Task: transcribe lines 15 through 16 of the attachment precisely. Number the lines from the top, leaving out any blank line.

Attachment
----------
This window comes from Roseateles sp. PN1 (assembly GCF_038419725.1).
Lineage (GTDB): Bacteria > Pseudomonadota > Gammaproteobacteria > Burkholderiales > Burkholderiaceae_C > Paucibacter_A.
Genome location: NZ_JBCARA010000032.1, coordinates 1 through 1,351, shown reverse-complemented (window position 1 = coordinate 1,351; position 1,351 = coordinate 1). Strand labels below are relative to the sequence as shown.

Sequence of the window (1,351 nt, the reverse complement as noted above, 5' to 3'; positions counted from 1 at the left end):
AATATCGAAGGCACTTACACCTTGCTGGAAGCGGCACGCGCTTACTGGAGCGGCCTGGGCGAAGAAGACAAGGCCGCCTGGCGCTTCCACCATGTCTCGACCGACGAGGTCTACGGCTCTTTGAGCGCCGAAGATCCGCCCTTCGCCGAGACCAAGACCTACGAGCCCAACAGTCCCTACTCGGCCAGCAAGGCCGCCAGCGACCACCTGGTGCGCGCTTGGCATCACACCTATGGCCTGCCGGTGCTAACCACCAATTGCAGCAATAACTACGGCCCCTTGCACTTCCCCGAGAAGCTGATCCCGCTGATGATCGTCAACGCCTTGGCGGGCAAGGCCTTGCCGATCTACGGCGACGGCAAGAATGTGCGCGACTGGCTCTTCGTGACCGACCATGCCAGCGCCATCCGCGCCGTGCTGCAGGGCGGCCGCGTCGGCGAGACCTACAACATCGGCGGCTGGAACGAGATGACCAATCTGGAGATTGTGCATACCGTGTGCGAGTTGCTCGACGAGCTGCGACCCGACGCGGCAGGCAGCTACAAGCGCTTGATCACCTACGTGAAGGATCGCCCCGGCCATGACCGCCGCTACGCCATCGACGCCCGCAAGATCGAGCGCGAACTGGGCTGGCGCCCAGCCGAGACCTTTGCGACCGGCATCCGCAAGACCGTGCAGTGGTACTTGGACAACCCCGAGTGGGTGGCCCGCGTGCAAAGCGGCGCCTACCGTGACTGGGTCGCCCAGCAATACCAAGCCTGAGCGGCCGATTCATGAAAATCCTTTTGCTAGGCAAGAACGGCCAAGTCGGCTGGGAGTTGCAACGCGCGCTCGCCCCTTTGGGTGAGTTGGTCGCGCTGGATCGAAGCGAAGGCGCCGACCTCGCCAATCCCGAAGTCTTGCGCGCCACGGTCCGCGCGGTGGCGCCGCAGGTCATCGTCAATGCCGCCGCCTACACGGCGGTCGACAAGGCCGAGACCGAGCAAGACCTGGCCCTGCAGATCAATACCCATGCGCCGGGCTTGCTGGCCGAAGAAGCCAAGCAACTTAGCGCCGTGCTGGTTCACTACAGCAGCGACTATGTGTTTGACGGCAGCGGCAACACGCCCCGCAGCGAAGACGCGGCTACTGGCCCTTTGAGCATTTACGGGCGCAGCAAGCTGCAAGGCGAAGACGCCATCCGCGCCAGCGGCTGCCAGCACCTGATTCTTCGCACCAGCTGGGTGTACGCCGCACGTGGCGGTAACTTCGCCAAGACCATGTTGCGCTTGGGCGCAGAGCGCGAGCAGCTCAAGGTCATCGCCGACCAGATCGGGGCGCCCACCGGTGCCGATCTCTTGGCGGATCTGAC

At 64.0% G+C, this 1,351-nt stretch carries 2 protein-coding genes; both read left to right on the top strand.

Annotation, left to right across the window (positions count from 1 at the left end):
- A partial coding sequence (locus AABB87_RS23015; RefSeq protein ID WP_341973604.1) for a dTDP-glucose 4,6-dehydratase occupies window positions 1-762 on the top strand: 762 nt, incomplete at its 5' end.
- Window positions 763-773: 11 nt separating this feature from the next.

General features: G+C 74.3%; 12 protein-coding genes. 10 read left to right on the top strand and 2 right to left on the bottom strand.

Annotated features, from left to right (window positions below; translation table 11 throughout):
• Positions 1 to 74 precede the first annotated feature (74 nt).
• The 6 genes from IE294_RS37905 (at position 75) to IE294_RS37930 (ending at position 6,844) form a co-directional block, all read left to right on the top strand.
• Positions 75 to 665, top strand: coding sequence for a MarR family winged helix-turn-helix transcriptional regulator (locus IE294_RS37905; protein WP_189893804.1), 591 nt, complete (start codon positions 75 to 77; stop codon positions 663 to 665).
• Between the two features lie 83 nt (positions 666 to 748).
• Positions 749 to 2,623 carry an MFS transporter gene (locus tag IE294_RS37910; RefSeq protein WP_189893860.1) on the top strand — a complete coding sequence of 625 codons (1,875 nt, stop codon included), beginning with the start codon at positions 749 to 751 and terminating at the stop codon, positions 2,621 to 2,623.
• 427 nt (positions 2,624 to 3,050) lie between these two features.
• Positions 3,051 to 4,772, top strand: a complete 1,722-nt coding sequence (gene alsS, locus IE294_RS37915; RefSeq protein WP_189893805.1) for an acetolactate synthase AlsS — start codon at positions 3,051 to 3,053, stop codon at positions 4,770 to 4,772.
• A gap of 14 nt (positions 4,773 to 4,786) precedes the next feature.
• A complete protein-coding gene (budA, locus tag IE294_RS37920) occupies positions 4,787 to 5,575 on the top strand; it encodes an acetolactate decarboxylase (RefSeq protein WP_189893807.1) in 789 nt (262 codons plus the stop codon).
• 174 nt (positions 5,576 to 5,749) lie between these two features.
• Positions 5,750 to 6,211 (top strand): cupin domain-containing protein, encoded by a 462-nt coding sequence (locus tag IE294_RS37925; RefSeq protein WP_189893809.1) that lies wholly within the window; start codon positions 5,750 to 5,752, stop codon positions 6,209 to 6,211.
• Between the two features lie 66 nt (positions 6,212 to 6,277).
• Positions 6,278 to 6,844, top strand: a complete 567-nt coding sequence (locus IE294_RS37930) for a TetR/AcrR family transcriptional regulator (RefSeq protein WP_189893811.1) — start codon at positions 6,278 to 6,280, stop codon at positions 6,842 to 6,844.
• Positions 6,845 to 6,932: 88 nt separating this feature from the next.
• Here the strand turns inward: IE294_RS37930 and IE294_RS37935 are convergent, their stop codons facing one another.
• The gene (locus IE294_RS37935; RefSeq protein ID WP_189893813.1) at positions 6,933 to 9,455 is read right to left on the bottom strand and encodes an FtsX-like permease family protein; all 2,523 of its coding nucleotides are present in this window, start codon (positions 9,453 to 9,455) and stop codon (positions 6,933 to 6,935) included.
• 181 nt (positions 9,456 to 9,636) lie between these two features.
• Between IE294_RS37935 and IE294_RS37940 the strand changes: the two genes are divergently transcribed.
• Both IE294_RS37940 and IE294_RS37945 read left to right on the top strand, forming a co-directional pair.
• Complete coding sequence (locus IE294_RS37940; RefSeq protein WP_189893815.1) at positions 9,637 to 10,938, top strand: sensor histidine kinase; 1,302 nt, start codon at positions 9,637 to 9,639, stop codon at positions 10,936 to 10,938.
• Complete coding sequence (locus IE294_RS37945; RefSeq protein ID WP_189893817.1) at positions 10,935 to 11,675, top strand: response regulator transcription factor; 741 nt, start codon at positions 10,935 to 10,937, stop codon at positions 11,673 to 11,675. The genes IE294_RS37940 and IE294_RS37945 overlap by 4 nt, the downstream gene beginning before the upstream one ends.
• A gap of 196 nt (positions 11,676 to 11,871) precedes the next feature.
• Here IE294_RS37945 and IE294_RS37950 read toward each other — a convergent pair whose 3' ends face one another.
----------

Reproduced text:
• Between the two features lie 83 nt (positions 666 to 748).
• Positions 749 to 2,623 carry an MFS transporter gene (locus tag IE294_RS37910; RefSeq protein WP_189893860.1) on the top strand — a complete coding sequence of 625 codons (1,875 nt, stop codon included), beginning with the start codon at positions 749 to 751 and terminating at the stop codon, positions 2,621 to 2,623.